|About the Site|
|Biscayne National Park|
Although most people probably think of the Everglades when they think of national parks in south Florida, there is another national park only a few miles away. Biscayne National Park is located just south of Miami along the extreme southeastern coast of Florida. The 181,500 acres of the park contain a stretch of the mainland, much of Biscayne Bay, and a large number of small barrier islands off the coast.
Biscayne National Park is noted for many features, including the blue waters of the bay itself, extensive coral reefs, fish and other marine animals, many different varieties of sea birds, subtropical vegetation, and trails on the islands and the mainland. This park, only 30 miles from downtown Miami, contains the longest undeveloped shoreline on Florida's east coast.
Before the arrival of the Spanish the Biscayne area was inhabited by the Tequestas Indians, who lived comfortably on the bounty of the sea surrounding land. The Tequestas were particularly fond of conch and left middens which can still be seen in various locations in the park. The first Spaniard, Ponce de Leon, visited in 1513, taking on fresh water near Biscayne Bay. Unfortunately, the diseases introduced by the Spaniards had virtually eliminated the Tequestas by the mid 1700's.
By the early 1800's the park area had become a haven for pirates and buccaneers, like the famous "Black Caesar." In 1819 Florida was acquired by the United States, and in the 1820's the pirates were cleared from the park area.
The area was used for a number of purposes in the 1800's, including the gathering of sponges. The islands of the park were also farmed, although a large hurricane in 1906 ended much of this activity. Subsequently, the main activities in the park area were rum smuggling and guiding of tourists who came to experience the sun and sea.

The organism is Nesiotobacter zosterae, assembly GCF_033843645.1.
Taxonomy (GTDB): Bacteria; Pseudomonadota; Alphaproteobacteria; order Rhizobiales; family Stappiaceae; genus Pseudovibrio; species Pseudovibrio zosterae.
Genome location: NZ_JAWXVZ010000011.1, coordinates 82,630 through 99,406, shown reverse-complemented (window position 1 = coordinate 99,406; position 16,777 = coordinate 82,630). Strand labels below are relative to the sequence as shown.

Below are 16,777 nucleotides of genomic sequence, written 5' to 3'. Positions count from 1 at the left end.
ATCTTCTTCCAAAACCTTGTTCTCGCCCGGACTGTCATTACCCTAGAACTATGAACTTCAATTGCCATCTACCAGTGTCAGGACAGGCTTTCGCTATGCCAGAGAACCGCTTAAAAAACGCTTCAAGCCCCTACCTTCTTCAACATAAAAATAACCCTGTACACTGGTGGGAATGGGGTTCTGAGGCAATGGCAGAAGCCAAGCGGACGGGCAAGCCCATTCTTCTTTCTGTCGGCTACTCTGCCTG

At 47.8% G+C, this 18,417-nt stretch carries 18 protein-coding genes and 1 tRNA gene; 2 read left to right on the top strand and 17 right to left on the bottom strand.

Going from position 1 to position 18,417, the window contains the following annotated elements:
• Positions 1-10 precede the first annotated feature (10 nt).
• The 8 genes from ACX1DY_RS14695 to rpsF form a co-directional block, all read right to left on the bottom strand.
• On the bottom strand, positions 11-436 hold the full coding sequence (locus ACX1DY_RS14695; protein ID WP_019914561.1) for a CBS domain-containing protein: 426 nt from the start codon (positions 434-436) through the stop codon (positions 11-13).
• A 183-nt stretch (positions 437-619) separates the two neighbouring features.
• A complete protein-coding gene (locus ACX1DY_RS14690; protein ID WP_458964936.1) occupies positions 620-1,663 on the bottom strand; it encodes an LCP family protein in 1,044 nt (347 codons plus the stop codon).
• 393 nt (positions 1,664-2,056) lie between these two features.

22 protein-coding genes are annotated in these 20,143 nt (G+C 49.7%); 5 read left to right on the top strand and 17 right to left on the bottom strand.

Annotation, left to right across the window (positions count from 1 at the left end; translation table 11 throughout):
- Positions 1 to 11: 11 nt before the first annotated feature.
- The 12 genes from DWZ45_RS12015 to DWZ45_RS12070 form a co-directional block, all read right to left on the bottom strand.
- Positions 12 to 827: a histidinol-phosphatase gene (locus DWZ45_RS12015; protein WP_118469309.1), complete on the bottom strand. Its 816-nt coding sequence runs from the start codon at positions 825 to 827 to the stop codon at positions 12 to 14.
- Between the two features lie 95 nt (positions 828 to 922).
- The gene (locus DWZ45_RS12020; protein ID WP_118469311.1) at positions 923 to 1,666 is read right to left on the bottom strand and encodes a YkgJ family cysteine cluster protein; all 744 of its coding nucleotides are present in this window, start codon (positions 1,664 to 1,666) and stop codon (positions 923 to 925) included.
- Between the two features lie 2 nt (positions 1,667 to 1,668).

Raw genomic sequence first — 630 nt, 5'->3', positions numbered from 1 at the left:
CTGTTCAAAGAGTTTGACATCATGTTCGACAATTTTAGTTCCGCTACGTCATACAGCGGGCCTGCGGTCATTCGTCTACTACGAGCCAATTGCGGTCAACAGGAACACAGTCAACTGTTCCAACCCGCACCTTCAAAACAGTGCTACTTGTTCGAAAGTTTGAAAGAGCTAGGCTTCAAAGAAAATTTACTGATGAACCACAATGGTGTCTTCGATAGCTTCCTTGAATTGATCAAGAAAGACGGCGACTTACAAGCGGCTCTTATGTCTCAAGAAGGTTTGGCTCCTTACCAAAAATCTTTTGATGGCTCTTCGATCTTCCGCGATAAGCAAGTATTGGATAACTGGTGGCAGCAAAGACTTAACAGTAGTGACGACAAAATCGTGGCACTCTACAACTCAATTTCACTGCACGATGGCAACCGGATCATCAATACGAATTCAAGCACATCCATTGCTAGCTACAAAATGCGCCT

However, as the 20th century advanced development pressure which affected much of Florida began to be felt on the Biscayne area.The traditional solitude which protected the barrier islands was threatened by a planned bridge and subsequent resorts and subdivisions (the "Islandia" development). To protect the resources of the area Biscayne Bay was first created as a national monument in 1968. Much credit for preservation of the area is accorded Florida Congressman Danta Fascell. Additional acquisitions were added to the monument in 1974, and it was finally made a national park on June 28, 1980.
The main portion of the park on the mainland is at Convoy Point approximately 10 miles west of Homestead, Florida. This section of the park contains a picnic area, shown below.
It also contains a boat dock for trips out onto the bay, a visitor's center, and other visitor's services.
Convoy Point also provides beautiful views of Biscayne Bay, some small islands off the shore in the area.
There is also a pleasant boardwalk along the waterfront, part of which is shown below. Biscayne Bay, centerpiece of the park, is visible in the background.
The walk also provides views toward the north along the coastline.
Looking inland from the boardwalk provides a view of the tranquil water of the inlet and the mangroves which line the coast.